The basis idea is simple: starting at the first element, keep doubling the index until we encounter a symbol from the second group or we run past the end of the array. Repeat the process, only now looking at the subarray from the last m to the first n (or the end of the array). When this array has only two values (by definition an m and an n), we’ve found our answer.

Unlike the provided solution, we don’t use a binary search once we’ve found our bounds. We already have one O(log m) test, so why bother writing another?

search :: V.Vector Char -> Int
search xs = f 0 (V.length xs - 1) where
    f start end = case span ((xs V.! 0 ==) . (xs V.!)) . takeWhile (<= end) .
                       map (start +) $ 0 : iterate (*2) 1
                  of   ([_],[n]) -> n
                       (ms ,[] ) -> f (last ms) end
                       (ms ,n:_) -> f (last ms) n

To test if everything is working correctly, we use a few manual tests and quickCheck for an automated one.

test :: Property
test = forAll (choose (1,100)) $ \i ->
       forAll (choose (1,100)) $ \j ->
       search (V.fromList $ replicate i 'm' ++ replicate j 'n') == i

main :: IO ()
main = do print $ search (V.fromList "mn") == 1
          print $ search (V.fromList "mmmnn") == 3
          print $ search (V.fromList "mmmmmmnnnnnnnnnnn") == 6
          quickCheck test

Programming Praxis – Knight Moves

March 8, 2013

In today’s Programming Praxis exercise, our goal is to list all the potential ways a knight on a chess board can get from one position to another. Let’s get started, shall we?

import Data.Ix

A knight can move to 8 positions, assuming they fit on the board. Each move is a combination of moving one square in one direction and two in the other.

moves :: (Int, Int) -> [(Int, Int)]
moves (x,y) = [(x+dx,y+dy) | [dx,dy] <- combos [[-1,1],[-2,2]]
              , inRange (1,8) (x+dx), inRange (1,8) (y+dy)]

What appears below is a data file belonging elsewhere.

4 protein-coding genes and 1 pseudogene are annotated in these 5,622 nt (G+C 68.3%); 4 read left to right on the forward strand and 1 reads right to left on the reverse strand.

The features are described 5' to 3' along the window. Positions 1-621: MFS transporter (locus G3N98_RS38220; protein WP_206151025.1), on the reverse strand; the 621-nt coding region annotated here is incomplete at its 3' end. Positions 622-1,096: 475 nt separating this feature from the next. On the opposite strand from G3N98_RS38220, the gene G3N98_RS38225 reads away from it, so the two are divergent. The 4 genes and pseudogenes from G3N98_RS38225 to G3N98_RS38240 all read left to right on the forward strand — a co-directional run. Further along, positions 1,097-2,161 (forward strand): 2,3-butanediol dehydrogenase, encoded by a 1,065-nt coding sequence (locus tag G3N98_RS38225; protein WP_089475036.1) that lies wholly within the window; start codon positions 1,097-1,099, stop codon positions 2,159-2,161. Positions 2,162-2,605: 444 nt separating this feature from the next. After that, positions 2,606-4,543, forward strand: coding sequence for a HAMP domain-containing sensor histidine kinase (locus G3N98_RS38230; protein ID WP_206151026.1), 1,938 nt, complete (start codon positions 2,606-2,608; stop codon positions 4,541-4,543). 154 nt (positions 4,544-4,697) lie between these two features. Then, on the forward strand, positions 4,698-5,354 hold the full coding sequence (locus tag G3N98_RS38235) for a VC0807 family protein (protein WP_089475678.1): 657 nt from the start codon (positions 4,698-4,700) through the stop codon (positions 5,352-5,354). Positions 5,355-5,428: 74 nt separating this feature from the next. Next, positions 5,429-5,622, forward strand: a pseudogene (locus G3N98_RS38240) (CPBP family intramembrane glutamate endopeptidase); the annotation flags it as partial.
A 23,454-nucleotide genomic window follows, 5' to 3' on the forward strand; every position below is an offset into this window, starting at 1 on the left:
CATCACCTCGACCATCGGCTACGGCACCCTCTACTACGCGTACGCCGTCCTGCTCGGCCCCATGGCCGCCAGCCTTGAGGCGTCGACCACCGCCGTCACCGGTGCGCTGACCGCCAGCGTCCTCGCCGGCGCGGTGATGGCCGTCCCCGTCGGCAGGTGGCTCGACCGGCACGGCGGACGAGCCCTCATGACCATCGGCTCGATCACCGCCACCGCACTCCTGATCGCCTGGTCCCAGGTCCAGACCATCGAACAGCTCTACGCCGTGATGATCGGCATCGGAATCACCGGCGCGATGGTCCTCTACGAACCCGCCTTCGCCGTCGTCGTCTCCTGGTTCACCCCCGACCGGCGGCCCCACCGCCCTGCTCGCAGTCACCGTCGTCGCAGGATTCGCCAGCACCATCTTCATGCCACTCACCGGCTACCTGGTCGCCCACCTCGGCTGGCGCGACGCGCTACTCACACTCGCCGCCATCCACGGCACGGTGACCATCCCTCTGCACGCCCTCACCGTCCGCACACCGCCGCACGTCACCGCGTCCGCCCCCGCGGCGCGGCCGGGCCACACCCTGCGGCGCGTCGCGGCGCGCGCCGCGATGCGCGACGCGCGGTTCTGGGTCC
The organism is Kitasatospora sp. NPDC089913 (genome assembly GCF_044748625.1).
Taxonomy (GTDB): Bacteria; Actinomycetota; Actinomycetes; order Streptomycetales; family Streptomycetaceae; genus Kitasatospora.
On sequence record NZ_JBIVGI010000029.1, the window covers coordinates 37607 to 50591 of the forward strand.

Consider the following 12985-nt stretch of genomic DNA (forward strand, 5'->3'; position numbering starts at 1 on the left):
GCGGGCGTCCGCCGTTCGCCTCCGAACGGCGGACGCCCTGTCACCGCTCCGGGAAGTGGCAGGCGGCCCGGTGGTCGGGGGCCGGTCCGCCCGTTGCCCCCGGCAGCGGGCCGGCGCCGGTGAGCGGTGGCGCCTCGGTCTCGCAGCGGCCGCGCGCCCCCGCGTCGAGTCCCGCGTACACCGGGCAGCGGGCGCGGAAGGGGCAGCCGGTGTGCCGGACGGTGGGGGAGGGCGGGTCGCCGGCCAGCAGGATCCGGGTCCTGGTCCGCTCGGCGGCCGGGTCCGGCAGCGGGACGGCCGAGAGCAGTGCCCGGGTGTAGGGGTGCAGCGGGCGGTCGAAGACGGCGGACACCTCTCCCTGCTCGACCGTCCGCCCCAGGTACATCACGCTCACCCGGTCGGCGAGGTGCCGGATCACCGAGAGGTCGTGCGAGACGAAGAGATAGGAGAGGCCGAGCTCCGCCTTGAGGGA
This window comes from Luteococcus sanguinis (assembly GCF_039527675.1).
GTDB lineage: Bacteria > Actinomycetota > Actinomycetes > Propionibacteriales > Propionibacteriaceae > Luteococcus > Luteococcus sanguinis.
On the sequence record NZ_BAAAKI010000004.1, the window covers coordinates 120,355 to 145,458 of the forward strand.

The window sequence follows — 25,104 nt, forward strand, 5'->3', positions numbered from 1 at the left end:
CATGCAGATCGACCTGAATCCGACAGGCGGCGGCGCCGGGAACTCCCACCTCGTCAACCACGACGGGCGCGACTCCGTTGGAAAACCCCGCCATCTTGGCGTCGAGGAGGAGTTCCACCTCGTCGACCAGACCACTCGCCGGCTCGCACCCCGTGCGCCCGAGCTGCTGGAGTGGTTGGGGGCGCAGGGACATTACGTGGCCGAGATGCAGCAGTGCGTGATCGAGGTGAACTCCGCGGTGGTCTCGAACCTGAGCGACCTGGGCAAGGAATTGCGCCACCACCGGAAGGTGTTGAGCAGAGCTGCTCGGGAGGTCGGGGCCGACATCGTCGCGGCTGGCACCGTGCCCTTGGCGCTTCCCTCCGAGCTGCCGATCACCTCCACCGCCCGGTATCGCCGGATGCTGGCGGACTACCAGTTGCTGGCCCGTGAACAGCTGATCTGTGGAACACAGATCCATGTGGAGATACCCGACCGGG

where combos xs = sequence xs ++ sequence (reverse xs)

To find the possible paths to the target square we simply generate all possible sequences of n moves and take the ones that end in the desired position.

paths :: (Int, Int) -> (Int, Int) -> Int -> [[(Int, Int)]]
paths from to n = map reverse . filter (\(x:_) -> x == to) $
                  iterate (>>= \(x:xs) -> map (:x:xs) $ moves x) [[from]] !! n

A test to see of everything is working properly:

main :: IO ()
main = mapM_ print $ paths (8,8) (1,1) 6

Programming Praxis – Dutch National Flag

March 5, 2013

In today’s Programming Praxis exercise, our goal is to implement a sorting algorithm for lists with three different elements that works in linear time. Let’s get started, shall we?

import qualified Data.Vector as V

We’re only allowed to use index and swap operations. Swap isn’t defined in the Vector package, but is easy to express as a bulk update.

swap :: Int -> Int -> V.Vector a -> V.Vector a
swap i j a = a V.// [(i,a V.! j), (j,a V.! i)]

To sort the array, we keep track of where the next red and blue elements should be inserted, as well as the current index. When encountering red and blue elements, they are shifted to the correct location. If the element was blue, we have to test again since it could be anything. If it was red, the element that’s swapped to the current location will always be white, so we can move on. Once we reach the start of the group of blue elements at the end we can stop.

flag :: V.Vector Char -> V.Vector Char
flag xs = f (0, V.length xs - 1) xs 0 where
  f (r,b) a n = if n > b then a else case a V.! n of
    'R' -> f (r+1,b  ) (swap n r a) (n+1)
    'B' -> f (r,  b-1) (swap n b a) n
    _   -> f (r,  b  ) a            (n+1)

Some tests to see if everything is working properly:

test :: String -> Bool
test x = flag (V.fromList x) == V.fromList
  (filter (== 'R') x ++ filter (== 'W') x ++ filter (== 'B') x)

main :: IO ()
main = do print $ test ""
          print $ test "W"
          print $ test "R"
          print $ test "B"
          print $ test "RWB"
          print $ test "BWR"
          print $ test "RWBR"